Tell us what the books are about and where you derive your inspiration for them.
They tell tales – all purely fictional of course – about the happenings in and around the village. But while I confess to making free with the characters of my good neighbours and dear friends and acquaintances, the real inspiration is from the Valley itself – its woods, the river, its views and its creatures.
The birds especially! How I adore them – such wonderful little beings, with all the vices and virtues of mankind between them. I loved them in London too, but there, as I have said, ‘our city pigeons, fascinating as they are, have a pushing pertinacity that is peculiarly their own.’
Indulge me for a time while I read to you about our country birds, from The Trail of the Ragged Robin:
The little wild things of our woods have not quite the hardihood of the Londoner. The jay certainly is bold and brazen; and the robin, of course, is convinced he is welcome, and samples … everything he can lay his beak on in the way of the food. But most of the others come inside with an apologetic air of “I hope I don’t intrude? but it is delightfully mild in here after the wind outside.
And the landscape too – you describe it many times in your work. Can you share with us what it means to you?
So many choices, but I think this is a rather good example as I was in a bit of a temper with an aggravating guest that day, and, frankly, needed to leave the house. Here is what I wrote:
I climbed up the hill, and up the hill; through a field bordered with crab-apple trees which was up for hay. At the edge of the path, creeping out from among the grass, were patches of the wild heartsease, making a brave stand with their tiny yellow-and-purple flowers. The rest of the field was a swaying sea of daisies and buttercups, clover and vetch, bugle and orchises, with that incredible misty sheen over all caused by the flowers of the finer grasses.
Sadly, what is happening in our countryside now, post war, is of real concern to you as your new book clearly shows.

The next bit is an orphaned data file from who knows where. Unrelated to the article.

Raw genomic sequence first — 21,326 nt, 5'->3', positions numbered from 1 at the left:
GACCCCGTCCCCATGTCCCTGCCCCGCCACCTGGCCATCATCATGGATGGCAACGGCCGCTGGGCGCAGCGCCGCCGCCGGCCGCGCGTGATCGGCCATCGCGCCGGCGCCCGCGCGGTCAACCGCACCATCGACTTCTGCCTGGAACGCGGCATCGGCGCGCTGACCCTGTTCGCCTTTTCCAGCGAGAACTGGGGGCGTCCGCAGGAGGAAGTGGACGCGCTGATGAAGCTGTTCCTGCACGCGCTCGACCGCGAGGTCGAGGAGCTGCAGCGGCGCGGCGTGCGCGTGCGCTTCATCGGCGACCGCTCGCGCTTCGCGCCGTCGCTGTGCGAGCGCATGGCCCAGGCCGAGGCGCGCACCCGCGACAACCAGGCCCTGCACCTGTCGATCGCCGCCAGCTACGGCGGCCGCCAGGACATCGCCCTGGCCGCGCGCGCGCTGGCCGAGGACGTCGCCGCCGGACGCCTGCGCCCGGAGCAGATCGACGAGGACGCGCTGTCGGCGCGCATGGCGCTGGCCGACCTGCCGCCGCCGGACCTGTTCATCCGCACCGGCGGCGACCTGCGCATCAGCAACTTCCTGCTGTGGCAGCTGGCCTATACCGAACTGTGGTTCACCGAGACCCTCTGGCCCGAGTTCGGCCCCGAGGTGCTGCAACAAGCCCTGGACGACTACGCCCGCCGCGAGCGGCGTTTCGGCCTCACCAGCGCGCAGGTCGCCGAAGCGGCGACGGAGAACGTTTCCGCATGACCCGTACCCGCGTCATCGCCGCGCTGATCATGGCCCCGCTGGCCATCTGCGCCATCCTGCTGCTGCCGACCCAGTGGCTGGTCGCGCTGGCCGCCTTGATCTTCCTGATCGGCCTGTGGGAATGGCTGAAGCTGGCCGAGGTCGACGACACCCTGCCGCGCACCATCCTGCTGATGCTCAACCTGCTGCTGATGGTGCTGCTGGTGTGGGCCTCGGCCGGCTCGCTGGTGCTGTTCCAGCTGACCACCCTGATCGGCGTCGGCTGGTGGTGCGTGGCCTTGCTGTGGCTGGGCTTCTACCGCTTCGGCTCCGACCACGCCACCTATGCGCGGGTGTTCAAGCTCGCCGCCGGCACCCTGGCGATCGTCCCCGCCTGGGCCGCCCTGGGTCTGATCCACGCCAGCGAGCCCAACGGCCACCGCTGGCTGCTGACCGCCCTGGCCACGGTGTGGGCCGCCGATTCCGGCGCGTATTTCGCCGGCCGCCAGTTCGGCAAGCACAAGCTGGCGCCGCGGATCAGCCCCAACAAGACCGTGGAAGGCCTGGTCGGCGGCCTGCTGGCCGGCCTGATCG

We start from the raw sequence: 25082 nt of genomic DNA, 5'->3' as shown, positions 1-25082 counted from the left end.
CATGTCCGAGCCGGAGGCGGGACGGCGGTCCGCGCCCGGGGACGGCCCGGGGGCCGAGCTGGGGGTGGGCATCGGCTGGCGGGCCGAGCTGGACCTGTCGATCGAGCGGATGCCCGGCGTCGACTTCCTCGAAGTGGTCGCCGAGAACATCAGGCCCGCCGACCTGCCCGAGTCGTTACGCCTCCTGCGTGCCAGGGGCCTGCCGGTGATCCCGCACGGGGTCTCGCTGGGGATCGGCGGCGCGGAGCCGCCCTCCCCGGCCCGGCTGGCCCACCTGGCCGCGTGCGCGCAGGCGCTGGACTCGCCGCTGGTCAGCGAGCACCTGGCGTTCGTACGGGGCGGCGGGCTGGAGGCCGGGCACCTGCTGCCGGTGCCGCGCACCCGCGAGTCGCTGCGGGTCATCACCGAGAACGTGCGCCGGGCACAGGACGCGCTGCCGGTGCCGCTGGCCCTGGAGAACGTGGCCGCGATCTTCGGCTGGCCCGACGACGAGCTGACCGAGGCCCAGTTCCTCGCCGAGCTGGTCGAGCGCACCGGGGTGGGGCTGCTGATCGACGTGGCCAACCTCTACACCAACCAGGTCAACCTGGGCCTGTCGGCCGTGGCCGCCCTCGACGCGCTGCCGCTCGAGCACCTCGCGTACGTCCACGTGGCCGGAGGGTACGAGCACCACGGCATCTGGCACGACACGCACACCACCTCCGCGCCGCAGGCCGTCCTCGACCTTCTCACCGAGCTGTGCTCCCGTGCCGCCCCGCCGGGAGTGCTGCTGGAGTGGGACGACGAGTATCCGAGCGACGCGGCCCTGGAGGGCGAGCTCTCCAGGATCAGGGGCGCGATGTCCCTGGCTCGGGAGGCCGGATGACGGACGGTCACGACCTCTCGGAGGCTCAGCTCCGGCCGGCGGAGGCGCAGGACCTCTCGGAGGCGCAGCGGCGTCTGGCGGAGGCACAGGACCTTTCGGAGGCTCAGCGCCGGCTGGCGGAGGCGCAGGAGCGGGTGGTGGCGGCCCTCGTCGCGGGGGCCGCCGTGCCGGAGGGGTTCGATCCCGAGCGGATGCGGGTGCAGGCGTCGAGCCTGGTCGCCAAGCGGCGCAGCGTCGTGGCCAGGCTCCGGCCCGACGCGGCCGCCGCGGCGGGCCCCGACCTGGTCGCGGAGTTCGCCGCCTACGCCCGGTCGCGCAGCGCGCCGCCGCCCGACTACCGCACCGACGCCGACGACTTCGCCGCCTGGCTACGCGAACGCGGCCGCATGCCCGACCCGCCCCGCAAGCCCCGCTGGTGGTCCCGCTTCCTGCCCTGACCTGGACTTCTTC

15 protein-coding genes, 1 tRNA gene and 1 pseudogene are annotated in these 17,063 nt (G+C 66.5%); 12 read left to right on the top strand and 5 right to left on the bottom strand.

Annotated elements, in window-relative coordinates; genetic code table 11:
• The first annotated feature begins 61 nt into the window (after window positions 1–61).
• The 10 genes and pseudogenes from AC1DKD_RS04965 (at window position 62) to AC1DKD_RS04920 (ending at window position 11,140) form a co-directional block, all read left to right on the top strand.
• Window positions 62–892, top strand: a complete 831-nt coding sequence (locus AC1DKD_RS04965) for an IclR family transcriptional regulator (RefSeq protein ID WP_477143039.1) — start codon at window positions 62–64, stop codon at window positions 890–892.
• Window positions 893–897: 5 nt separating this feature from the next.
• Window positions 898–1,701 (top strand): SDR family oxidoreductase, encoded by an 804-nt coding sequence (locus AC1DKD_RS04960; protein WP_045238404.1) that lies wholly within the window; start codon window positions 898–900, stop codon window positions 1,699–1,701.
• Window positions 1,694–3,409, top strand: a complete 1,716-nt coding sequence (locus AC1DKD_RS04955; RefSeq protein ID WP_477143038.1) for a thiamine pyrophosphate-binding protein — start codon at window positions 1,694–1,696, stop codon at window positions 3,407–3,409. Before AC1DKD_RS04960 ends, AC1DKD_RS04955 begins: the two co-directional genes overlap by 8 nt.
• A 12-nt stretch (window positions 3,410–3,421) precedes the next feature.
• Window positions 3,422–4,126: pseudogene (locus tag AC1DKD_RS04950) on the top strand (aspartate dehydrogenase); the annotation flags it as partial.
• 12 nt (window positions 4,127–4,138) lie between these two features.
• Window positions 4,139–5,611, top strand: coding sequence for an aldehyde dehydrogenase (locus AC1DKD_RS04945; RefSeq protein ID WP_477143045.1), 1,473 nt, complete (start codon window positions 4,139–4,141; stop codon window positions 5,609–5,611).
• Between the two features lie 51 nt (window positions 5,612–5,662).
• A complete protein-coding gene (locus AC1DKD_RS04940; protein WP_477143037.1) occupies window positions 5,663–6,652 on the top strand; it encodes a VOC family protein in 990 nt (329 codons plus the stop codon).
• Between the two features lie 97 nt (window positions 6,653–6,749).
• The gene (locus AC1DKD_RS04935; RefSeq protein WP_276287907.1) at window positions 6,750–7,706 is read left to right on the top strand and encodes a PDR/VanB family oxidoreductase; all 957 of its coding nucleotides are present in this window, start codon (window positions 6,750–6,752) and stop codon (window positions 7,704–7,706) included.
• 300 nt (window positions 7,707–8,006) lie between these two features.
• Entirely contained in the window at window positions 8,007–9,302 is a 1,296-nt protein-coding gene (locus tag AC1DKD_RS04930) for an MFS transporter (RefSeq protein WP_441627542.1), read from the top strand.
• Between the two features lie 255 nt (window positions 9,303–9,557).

It is. Our Valley is very precious, and fragile. I get so angry with the picnickers who come to enjoy the views and immediately despoil those very views by leaving their glass bottles behind them. As for these modern chemicals gardeners and farmers liberally splash around! Shocking, you will see, shocking. Never used anything not organic on any garden of mine.
But perhaps I am being overly pessimistic, being old and more prone to an irritable disposition. It would be sad to end our chat on a sour note, so let me take you to another passage. Here I’m talking about the miracles which occur in the woods after trees have been felled. Perhaps it will be like this for us – we can hope so.
You are not long wandering over the newly-cleared slopes before you see things that were not evident before. In winter you discover a red-gold carpet … where lie the leaves of the beeches that you never noticed when the trees were standing.
Then, as spring breathes life into the sleeping earth, the dead leaves stir, silently, mysteriously, no human ear can detect the rustle, no human eye can see the movement, yet the leaves lift and move apart, disclosing the yellow and green, and silvery-oink of the primrose buds.
Thank you, Flora. Let us indeed hope for such miracles as the years move forward, and all the very best for your latest book.
Thank you for having me. It has been a real pleasure.
To read more about Flora Klickmann‘s life and works, visit Reading the Forest which will also take you on a journey of discovery of other local authors over several hundred years.
This interview first appeared in my January 2022 newsletter. Sign up here to make sure you read more interviews (generally with living authors!), and get your free gift too.